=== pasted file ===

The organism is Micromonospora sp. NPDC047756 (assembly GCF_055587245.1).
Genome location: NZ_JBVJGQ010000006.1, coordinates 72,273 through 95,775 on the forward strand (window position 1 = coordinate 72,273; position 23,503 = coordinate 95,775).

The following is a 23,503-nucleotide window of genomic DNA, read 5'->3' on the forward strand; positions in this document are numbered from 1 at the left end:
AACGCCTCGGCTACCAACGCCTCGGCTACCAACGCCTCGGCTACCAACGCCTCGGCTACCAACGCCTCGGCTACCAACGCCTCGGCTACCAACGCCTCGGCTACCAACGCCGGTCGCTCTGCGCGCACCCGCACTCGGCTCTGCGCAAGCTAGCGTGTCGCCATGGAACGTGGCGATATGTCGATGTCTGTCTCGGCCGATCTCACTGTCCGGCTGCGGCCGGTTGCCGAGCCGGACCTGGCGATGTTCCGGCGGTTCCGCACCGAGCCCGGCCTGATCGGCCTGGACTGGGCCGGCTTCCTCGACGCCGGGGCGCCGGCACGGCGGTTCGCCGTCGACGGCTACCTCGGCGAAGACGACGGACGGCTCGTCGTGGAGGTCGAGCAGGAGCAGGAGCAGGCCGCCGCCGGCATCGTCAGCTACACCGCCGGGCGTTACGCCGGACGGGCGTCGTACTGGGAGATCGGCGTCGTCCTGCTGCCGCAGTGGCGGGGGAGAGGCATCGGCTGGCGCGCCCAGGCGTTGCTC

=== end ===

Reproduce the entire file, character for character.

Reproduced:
The organism is Micromonospora sp. NPDC047756 (assembly GCF_055587245.1).
Genome location: NZ_JBVJGQ010000006.1, coordinates 72,273 through 95,775 on the forward strand (window position 1 = coordinate 72,273; position 23,503 = coordinate 95,775).

The following is a 23,503-nucleotide window of genomic DNA, read 5'->3' on the forward strand; positions in this document are numbered from 1 at the left end:
AACGCCTCGGCTACCAACGCCTCGGCTACCAACGCCTCGGCTACCAACGCCTCGGCTACCAACGCCTCGGCTACCAACGCCTCGGCTACCAACGCCTCGGCTACCAACGCCGGTCGCTCTGCGCGCACCCGCACTCGGCTCTGCGCAAGCTAGCGTGTCGCCATGGAACGTGGCGATATGTCGATGTCTGTCTCGGCCGATCTCACTGTCCGGCTGCGGCCGGTTGCCGAGCCGGACCTGGCGATGTTCCGGCGGTTCCGCACCGAGCCCGGCCTGATCGGCCTGGACTGGGCCGGCTTCCTCGACGCCGGGGCGCCGGCACGGCGGTTCGCCGTCGACGGCTACCTCGGCGAAGACGACGGACGGCTCGTCGTGGAGGTCGAGCAGGAGCAGGAGCAGGCCGCCGCCGGCATCGTCAGCTACACCGCCGGGCGTTACGCCGGACGGGCGTCGTACTGGGAGATCGGCGTCGTCCTGCTGCCGCAGTGGCGGGGGAGAGGCATCGGCTGGCGCGCCCAGGCGTTGCTC